INTELLECTUAL PROPERTY OVERVIEW
Intellectual property law involves the ownership of the creations of the intellect. The ownership is designated to owners by law. It includes:
- PATENTS: limited duration property right relating to invention, granted by USPTO in exchange for public disclosure of the invention.
- TRADEMARKS AND TRADE SECRETS: property right protection or wording/design for brands names and logos used in goods and services. Note the business name registered with state register agency does not grant trademark protection. Trademark protection is requested from USPTO.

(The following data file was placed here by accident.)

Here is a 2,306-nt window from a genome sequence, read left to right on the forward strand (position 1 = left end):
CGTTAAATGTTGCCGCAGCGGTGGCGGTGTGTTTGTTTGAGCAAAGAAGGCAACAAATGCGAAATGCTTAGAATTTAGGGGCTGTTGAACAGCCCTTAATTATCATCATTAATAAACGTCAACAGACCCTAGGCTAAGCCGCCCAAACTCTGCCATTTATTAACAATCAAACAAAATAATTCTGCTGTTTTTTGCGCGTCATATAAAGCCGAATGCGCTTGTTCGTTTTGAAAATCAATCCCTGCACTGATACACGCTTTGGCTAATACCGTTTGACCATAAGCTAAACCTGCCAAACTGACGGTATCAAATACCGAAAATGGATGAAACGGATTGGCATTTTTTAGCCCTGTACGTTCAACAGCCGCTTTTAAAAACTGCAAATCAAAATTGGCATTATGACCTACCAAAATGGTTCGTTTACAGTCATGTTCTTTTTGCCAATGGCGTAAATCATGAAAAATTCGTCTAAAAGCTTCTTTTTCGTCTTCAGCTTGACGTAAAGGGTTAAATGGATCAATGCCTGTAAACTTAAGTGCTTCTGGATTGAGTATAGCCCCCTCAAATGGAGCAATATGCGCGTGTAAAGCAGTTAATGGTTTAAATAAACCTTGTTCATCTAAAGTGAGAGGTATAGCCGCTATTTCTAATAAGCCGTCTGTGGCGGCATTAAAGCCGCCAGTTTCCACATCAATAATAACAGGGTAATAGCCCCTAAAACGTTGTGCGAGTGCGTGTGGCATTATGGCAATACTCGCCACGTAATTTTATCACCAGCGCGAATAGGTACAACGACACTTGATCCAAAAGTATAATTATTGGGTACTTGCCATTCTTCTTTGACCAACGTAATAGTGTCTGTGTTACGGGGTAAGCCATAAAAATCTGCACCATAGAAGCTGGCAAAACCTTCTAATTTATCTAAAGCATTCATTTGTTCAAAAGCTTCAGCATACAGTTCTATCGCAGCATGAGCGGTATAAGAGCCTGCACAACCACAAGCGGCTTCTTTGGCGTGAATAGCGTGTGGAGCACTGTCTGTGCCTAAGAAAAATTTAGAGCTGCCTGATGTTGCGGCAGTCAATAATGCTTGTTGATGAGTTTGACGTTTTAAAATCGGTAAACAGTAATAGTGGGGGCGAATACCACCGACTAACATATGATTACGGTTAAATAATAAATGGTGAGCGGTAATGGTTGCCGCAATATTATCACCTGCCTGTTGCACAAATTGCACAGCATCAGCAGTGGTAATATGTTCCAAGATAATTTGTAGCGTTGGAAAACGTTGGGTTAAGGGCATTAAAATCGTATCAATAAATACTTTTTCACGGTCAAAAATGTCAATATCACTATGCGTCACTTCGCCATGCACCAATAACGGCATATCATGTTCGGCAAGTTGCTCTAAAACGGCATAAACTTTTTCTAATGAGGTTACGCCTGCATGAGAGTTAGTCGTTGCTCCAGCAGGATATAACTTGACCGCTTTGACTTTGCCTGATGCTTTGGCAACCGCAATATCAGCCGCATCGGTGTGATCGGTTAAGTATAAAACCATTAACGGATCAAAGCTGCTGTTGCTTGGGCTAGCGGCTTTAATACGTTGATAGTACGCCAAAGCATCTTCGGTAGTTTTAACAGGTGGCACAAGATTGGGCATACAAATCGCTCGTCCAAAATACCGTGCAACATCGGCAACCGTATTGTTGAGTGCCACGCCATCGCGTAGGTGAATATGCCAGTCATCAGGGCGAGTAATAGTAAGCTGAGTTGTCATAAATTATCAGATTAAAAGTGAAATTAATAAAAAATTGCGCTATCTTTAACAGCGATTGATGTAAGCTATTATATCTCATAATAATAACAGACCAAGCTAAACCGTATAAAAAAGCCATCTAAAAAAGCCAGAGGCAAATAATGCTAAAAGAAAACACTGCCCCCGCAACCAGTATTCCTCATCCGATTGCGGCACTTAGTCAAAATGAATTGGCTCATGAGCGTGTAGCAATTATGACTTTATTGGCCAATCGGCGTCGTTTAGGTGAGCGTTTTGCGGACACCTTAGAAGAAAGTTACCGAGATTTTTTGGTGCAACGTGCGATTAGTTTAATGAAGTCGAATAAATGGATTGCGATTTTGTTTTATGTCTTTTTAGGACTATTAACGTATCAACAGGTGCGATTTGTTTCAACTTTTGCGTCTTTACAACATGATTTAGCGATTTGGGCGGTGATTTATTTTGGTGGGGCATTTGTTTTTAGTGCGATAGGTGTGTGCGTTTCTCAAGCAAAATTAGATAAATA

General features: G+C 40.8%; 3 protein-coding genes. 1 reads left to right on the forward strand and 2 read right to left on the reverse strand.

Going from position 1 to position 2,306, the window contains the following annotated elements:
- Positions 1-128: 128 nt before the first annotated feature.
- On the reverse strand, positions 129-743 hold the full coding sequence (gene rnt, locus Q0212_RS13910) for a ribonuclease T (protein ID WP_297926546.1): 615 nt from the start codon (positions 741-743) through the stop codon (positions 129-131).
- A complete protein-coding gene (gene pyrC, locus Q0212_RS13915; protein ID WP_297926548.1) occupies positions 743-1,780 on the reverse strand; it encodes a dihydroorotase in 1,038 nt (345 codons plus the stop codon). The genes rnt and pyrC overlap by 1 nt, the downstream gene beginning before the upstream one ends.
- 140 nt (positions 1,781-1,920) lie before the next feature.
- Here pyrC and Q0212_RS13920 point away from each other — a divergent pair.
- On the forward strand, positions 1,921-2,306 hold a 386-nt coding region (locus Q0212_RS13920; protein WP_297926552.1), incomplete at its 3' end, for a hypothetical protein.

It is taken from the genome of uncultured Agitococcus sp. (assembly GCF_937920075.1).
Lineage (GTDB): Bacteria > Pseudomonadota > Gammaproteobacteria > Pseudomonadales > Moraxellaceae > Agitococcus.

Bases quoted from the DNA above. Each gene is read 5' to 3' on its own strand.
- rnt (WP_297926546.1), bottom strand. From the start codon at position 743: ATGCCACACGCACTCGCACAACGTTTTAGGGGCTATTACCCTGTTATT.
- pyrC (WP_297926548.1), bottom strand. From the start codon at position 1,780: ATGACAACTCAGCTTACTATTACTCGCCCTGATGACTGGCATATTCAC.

- COPYRIGHTS: Protects original artistic or literary work, including commercial arts. It is requested from Copyright Office.
PATENT PROSECUTION AND LITIGATION
Any new and useful process (industrial or technical act or method), machine, manufacture or composition of matter (chemical composition) or any new useful improvement may be patented.
- WHAT CAN BE PATENTED? The invention must have useful purpose and cooperativeness. the invention must be novel and non-obvious. Abstract ideas cannot be patented.
- WHAT PROTECTION DOES A PATENT GIVES? It is a grant to exclude others from making, using, offering for sale or selling or importing invention in United States. The right is to exclude other from acting not right to act.
The first person filing the patent wins, not the first to create the invention!Thus, any invention described in a print publication, or in public use, on sale or otherwise available to the public before the effective filing date of the invention with USPTO, cannot be patented.